Research Article: Fresh fruit consumption in relation to incident diabetes and diabetic vascular complications: A 7-y prospective study of 0.5 million Chinese adults

Date Published: April 11, 2017

Publisher: Public Library of Science

Author(s): Huaidong Du, Liming Li, Derrick Bennett, Yu Guo, Iain Turnbull, Ling Yang, Fiona Bragg, Zheng Bian, Yiping Chen, Junshi Chen, Iona Y. Millwood, Sam Sansome, Liangcai Ma, Ying Huang, Ningmei Zhang, Xiangyang Zheng, Qiang Sun, Timothy J. Key, Rory Collins, Richard Peto, Zhengming Chen, Sanjay Basu

Abstract: BackgroundDespite the well-recognised health benefits of fresh fruit consumption, substantial uncertainties remain about its potential effects on incident diabetes and, among those with diabetes, on risks of death and major vascular complications.Methods and findingsBetween June 2004 and July 2008, the nationwide China Kadoorie Biobank study recruited 0.5 million adults aged 30–79 (mean 51) y from ten diverse localities across China. During ~7 y of follow-up, 9,504 new diabetes cases were recorded among 482,591 participants without prevalent (previously diagnosed or screen-detected) diabetes at baseline, with an overall incidence rate of 2.8 per 1,000 person-years. Among 30,300 (5.9%) participants who had diabetes at baseline, 3,389 deaths occurred (overall mortality rate 16.5 per 1,000), along with 9,746 cases of macrovascular disease and 1,345 cases of microvascular disease. Cox regression yielded adjusted hazard ratios (HRs) associating each disease outcome with self-reported fresh fruit consumption, adjusting for potential confounders such as age, sex, region, socio-economic status, other lifestyle factors, body mass index, and family history of diabetes. Overall, 18.8% of participants reported consuming fresh fruit daily, and 6.4% never/rarely (non-consumers), with the proportion of non-consumers about three times higher in individuals with previously diagnosed diabetes (18.9%) than in those with screen-detected diabetes (6.7%) or no diabetes (6.0%). Among those without diabetes at baseline, higher fruit consumption was associated with significantly lower risk of developing diabetes (adjusted HR = 0.88 [95% CI 0.83–0.93] for daily versus non-consumers, p < 0.001, corresponding to a 0.2% difference in 5-y absolute risk), with a clear dose–response relationship. Among those with baseline diabetes, higher fruit consumption was associated with lower risks of all-cause mortality (adjusted HR = 0.83 [95% CI 0.74–0.93] per 100 g/d) and microvascular (0.72 [0.61–0.87]) and macrovascular (0.87 [0.82–0.93]) complications (p < 0.001), with similar HRs in individuals with previously diagnosed and screen-detected diabetes; estimated differences in 5-y absolute risk between daily and non-consumers were 1.9%, 1.1%, and 5.4%, respectively. The main limitation of this study was that, owing to its observational nature, we could not fully exclude the effects of residual confounding.ConclusionIn this large epidemiological study in Chinese adults, higher fresh fruit consumption was associated with significantly lower risk of diabetes and, among diabetic individuals, lower risks of death and development of major vascular complications.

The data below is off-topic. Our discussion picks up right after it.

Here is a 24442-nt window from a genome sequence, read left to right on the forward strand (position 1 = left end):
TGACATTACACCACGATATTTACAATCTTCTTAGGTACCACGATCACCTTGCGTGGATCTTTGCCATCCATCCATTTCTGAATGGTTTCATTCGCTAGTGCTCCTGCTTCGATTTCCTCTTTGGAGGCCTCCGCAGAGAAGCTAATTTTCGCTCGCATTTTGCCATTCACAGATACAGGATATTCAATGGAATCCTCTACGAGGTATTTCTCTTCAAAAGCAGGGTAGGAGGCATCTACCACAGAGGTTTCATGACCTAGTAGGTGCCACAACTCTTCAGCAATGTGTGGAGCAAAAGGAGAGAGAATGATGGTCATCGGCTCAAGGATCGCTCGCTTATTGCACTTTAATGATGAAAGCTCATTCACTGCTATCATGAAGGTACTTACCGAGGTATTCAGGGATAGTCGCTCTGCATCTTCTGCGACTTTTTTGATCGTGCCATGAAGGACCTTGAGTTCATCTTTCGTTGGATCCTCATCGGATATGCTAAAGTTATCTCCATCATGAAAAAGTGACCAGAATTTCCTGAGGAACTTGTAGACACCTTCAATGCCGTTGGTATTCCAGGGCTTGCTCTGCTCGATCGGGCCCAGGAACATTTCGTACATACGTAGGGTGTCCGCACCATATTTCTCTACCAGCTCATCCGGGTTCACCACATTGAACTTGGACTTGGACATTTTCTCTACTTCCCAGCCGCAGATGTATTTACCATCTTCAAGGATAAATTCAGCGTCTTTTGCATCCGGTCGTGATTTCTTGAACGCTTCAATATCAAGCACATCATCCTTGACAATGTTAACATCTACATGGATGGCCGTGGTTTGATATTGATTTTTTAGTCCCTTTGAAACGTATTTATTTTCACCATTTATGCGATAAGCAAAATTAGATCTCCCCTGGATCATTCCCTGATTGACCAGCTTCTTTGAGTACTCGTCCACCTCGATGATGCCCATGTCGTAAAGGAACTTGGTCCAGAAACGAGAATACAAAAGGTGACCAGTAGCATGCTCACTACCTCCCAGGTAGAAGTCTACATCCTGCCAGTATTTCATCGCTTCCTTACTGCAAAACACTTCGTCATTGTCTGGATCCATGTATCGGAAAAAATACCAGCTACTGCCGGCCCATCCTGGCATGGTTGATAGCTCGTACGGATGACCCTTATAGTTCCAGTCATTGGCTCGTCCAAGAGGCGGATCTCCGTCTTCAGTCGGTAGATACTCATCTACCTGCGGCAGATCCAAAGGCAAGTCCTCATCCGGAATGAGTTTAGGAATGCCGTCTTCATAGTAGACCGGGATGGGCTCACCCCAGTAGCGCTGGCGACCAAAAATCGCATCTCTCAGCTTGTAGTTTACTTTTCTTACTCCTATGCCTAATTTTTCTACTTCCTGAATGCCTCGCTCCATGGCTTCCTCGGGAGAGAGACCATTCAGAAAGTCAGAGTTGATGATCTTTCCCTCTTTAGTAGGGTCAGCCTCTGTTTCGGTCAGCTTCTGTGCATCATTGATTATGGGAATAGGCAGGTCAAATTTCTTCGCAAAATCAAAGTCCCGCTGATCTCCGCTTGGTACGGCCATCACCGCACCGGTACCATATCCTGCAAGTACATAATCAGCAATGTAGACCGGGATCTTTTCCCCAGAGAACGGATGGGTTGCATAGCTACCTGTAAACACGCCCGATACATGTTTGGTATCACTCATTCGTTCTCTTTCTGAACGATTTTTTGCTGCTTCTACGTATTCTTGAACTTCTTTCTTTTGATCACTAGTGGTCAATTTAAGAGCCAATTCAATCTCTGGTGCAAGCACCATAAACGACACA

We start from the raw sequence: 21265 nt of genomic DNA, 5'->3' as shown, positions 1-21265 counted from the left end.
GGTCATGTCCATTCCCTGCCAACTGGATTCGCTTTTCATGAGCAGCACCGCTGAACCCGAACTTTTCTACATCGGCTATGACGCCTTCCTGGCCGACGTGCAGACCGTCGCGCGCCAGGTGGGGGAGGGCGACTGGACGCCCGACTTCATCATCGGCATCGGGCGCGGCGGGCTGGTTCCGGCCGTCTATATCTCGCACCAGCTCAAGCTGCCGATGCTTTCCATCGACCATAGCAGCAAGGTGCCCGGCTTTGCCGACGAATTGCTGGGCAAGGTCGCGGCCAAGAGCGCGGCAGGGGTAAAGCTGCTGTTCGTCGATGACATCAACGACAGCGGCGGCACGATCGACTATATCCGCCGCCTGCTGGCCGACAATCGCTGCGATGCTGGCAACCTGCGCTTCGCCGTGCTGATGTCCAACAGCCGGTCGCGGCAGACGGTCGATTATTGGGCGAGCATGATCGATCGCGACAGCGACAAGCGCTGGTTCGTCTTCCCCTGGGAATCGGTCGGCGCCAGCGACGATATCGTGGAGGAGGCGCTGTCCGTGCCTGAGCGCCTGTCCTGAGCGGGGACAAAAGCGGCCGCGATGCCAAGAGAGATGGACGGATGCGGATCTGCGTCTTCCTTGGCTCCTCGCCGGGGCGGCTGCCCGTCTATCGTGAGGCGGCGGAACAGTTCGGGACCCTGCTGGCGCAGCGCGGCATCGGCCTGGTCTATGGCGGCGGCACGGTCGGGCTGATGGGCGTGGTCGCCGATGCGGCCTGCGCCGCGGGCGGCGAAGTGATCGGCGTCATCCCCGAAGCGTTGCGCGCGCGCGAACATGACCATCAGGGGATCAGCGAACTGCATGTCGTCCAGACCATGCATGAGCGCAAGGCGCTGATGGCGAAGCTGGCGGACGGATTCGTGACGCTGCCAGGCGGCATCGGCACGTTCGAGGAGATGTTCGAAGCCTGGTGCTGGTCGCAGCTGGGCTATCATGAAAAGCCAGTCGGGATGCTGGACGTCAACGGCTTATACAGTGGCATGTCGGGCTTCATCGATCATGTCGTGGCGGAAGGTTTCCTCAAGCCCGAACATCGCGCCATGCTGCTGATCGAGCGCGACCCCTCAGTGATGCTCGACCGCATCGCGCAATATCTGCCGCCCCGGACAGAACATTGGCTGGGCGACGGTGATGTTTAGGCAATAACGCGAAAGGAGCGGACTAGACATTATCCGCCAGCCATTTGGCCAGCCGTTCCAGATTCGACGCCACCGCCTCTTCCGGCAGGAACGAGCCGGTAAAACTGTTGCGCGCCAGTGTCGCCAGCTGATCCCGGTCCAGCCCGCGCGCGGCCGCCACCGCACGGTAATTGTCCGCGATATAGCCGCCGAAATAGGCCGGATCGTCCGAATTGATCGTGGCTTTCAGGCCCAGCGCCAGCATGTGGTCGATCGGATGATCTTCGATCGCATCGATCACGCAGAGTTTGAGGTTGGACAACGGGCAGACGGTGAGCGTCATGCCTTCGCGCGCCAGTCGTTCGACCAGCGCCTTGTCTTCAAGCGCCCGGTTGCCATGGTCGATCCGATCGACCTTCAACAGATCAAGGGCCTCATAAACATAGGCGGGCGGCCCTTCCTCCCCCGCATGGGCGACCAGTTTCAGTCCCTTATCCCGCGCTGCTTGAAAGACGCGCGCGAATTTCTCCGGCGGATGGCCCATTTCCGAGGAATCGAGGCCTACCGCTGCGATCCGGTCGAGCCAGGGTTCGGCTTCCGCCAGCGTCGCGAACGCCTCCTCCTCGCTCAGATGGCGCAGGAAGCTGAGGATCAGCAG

Partial Text: Diabetes affects more than 400 million people globally, including about a quarter in China [1], with substantial risks of premature death and a range of macrovascular (e.g., ischaemic heart disease [IHD], stroke, and peripheral vascular disease) and microvascular (e.g., nephropathy, retinopathy, and neuropathy) complications. Healthy diet plays an important role in both prevention and appropriate management of diabetes [2], and diets rich in fruit and vegetables are generally recommended [3,4], even though evidence about their effects, particularly for fruit consumption, among diabetic patients is still rather limited.

The China Kadoorie Biobank study was conducted in accordance with a predefined study protocol [16,17], and data analyses were performed following a prespecified analysis plan (S1 Text).

Of the 512,891 participants, 30,300 (5.9%) had diabetes at baseline, including 16,162 with previously diagnosed diabetes and 14,138 with screen-detected diabetes (Table 1). Based on age at diagnosis being <30 y and insulin use, 0.2% of the cases were likely to be type 1 diabetes. Individuals with diabetes were older and were more likely to be women, to live in urban areas, to be less physically active, and to have higher levels of BMI, waist circumference, and blood pressure. Among men, the proportions with current regular smoking and alcohol intake were about 10% lower in those with previously diagnosed diabetes than in those with screen-detected diabetes or those without diabetes. This large prospective study of Chinese adults with and without diabetes showed that higher fresh fruit consumption was significantly associated with a lower risk of developing diabetes, and also with a lower risk of dying or developing vascular complications among those who have already developed diabetes. These associations appeared to be similar in both men and women, in urban and rural residents, and in those with previously diagnosed and screen-detected diabetes. Moreover, higher fresh fruit consumption was not associated with elevated level of blood glucose. Source:


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